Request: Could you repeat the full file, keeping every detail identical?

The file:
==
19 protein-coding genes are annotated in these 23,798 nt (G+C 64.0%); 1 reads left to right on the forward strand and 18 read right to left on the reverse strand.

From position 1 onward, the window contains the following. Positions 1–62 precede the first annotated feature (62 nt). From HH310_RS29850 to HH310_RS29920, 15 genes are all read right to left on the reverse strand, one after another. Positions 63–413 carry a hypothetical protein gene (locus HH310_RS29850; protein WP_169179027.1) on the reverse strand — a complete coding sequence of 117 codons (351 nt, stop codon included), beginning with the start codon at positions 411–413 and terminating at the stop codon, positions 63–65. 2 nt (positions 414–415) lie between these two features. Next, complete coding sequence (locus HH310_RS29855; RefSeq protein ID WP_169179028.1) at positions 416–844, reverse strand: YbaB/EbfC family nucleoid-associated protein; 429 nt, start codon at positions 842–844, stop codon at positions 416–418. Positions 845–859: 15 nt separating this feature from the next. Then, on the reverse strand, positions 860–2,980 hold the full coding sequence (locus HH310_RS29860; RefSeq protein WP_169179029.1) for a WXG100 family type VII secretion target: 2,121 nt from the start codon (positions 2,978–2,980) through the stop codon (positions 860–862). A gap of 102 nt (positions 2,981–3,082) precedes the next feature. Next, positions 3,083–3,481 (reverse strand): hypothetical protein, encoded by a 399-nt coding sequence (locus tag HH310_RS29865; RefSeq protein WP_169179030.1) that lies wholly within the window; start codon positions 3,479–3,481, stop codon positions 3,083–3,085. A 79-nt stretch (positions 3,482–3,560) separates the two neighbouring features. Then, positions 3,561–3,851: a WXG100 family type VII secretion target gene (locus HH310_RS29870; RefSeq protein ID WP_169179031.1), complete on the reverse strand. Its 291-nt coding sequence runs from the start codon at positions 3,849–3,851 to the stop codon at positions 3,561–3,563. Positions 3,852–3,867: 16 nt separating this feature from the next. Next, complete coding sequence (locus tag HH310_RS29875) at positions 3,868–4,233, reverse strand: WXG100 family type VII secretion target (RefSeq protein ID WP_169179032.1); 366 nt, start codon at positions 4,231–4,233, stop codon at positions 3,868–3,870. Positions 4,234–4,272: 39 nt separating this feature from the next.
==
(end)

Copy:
19 protein-coding genes are annotated in these 23,798 nt (G+C 64.0%); 1 reads left to right on the forward strand and 18 read right to left on the reverse strand.

From position 1 onward, the window contains the following. Positions 1–62 precede the first annotated feature (62 nt). From HH310_RS29850 to HH310_RS29920, 15 genes are all read right to left on the reverse strand, one after another. Positions 63–413 carry a hypothetical protein gene (locus HH310_RS29850; protein WP_169179027.1) on the reverse strand — a complete coding sequence of 117 codons (351 nt, stop codon included), beginning with the start codon at positions 411–413 and terminating at the stop codon, positions 63–65. 2 nt (positions 414–415) lie between these two features. Next, complete coding sequence (locus HH310_RS29855; RefSeq protein ID WP_169179028.1) at positions 416–844, reverse strand: YbaB/EbfC family nucleoid-associated protein; 429 nt, start codon at positions 842–844, stop codon at positions 416–418. Positions 845–859: 15 nt separating this feature from the next. Then, on the reverse strand, positions 860–2,980 hold the full coding sequence (locus HH310_RS29860; RefSeq protein WP_169179029.1) for a WXG100 family type VII secretion target: 2,121 nt from the start codon (positions 2,978–2,980) through the stop codon (positions 860–862). A gap of 102 nt (positions 2,981–3,082) precedes the next feature. Next, positions 3,083–3,481 (reverse strand): hypothetical protein, encoded by a 399-nt coding sequence (locus tag HH310_RS29865; RefSeq protein WP_169179030.1) that lies wholly within the window; start codon positions 3,479–3,481, stop codon positions 3,083–3,085. A 79-nt stretch (positions 3,482–3,560) separates the two neighbouring features. Then, positions 3,561–3,851: a WXG100 family type VII secretion target gene (locus HH310_RS29870; RefSeq protein ID WP_169179031.1), complete on the reverse strand. Its 291-nt coding sequence runs from the start codon at positions 3,849–3,851 to the stop codon at positions 3,561–3,563. Positions 3,852–3,867: 16 nt separating this feature from the next. Next, complete coding sequence (locus tag HH310_RS29875) at positions 3,868–4,233, reverse strand: WXG100 family type VII secretion target (RefSeq protein ID WP_169179032.1); 366 nt, start codon at positions 4,231–4,233, stop codon at positions 3,868–3,870. Positions 4,234–4,272: 39 nt separating this feature from the next.